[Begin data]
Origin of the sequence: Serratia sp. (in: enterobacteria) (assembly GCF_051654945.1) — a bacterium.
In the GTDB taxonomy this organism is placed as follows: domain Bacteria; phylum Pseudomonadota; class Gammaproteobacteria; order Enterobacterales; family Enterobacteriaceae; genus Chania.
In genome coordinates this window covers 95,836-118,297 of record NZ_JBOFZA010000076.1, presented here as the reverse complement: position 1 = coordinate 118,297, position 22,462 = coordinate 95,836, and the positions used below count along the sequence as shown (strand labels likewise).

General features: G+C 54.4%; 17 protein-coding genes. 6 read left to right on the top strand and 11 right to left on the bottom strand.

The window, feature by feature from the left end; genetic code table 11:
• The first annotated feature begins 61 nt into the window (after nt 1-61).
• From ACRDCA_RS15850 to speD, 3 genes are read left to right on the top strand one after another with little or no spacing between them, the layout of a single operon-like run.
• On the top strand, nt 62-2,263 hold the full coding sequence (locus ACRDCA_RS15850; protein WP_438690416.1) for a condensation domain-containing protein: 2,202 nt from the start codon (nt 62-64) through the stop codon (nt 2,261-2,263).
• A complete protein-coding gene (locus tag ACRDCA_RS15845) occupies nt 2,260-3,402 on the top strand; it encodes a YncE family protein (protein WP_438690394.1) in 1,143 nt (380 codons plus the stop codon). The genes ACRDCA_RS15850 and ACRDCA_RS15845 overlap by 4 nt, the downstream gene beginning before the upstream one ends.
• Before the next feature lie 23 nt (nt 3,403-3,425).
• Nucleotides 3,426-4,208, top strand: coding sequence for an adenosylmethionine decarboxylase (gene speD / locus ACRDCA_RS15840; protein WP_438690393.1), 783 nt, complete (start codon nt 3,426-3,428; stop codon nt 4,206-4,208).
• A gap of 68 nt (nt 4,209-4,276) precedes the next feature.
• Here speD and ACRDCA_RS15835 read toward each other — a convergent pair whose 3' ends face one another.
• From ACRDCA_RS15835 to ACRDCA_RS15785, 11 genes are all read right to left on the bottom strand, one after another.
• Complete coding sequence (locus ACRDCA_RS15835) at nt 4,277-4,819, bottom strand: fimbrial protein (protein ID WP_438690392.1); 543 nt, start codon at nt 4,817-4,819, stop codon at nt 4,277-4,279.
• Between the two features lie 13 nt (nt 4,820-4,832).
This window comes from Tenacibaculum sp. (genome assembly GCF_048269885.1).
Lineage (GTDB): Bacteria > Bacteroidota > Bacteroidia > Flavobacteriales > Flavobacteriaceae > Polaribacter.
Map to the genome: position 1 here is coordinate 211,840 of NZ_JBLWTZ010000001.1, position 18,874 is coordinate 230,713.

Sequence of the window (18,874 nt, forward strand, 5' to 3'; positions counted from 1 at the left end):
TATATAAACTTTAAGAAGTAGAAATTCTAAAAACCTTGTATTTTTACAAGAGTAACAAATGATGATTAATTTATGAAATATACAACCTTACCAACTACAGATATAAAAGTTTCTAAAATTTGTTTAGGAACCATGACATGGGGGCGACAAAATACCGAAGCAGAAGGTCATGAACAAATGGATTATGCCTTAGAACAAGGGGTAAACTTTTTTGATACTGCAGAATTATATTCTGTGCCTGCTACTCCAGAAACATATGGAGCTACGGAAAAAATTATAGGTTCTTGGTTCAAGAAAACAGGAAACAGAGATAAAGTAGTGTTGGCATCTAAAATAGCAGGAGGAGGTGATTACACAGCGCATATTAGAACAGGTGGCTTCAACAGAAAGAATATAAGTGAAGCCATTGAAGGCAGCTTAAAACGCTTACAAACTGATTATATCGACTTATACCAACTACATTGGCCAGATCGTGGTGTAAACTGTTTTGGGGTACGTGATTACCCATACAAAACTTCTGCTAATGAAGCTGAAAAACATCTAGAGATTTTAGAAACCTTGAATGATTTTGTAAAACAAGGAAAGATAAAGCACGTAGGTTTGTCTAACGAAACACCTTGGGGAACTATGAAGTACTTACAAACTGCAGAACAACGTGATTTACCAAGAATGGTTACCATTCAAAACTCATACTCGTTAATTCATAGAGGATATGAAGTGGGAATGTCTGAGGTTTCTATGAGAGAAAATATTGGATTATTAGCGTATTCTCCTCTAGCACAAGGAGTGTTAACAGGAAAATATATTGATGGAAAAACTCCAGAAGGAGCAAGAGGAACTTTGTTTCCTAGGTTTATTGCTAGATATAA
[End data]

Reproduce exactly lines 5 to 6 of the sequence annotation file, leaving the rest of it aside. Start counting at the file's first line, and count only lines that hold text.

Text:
The window, feature by feature from the left end; genetic code table 11:
• The first annotated feature begins 61 nt into the window (after nt 1-61).